food & drink
In wartime the casualty lists are divided into three categories: dead, wounded, and missing. The present coronavirus war is only different in one respect: there are no missing, only dead and wounded. If the casualty list were to be further broken down into categories of business activity, restaurants and bars would head it. The current list names 60 restaurants, mostly 'dead' in that they have closed definitively, although a few 'wounded' do plan to reopen sometime. The deceased are many all-time classics of gastronomy, most having operated for decades.
The group comprising such top establishments as Le Pont de La Tour, Quaglino's and Coq d'Argent is closing all of its 38 restaurants with immediate effect, having already shut down its Paris and New York operations. Catering group Compass issued a profit warning after closing almost half its outlets.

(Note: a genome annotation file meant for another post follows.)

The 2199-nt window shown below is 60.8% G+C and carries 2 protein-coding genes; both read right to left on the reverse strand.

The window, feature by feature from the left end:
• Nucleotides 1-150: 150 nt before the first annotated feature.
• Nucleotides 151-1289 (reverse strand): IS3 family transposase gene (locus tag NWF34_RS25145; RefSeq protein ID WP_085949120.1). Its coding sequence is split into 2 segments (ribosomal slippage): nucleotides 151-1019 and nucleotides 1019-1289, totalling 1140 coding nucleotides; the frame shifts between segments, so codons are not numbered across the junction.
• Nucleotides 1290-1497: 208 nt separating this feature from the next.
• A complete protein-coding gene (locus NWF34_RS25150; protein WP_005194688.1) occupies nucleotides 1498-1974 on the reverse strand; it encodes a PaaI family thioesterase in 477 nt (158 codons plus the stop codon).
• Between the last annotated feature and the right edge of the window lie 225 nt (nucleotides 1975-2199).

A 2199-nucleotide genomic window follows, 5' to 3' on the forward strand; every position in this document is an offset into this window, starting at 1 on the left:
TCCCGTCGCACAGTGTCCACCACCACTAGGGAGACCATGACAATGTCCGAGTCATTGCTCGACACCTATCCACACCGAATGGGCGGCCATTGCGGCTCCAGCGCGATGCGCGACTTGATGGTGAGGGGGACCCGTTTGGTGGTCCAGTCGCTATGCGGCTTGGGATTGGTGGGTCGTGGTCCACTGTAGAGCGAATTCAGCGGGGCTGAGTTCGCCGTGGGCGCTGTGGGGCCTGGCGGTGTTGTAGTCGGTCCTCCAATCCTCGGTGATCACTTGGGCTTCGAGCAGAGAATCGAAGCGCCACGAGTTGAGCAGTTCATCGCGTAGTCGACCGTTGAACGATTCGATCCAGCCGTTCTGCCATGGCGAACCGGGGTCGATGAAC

The UK government's advice to stay away from pubs, clubs and restaurants to stop the virus from spreading has been a terminal gesture. As one restaurant owner stated, "I won't question the government's advice [...] but to do this to an industry without any fiscal support whatsoever condemns us to death." He urged the Chancellor to stage an "enormous state intervention", pointing to measures for business announced by the French president, Emmanuel Macron, on Monday.
This column is not the place for statistics, but suffice to say that, starting with the long-time classic, Le Caprice, the list of closures runs to 60+, all first-class establishments with decades of success behind them. Many of Britain's top chefs have found themselves in the dole queue.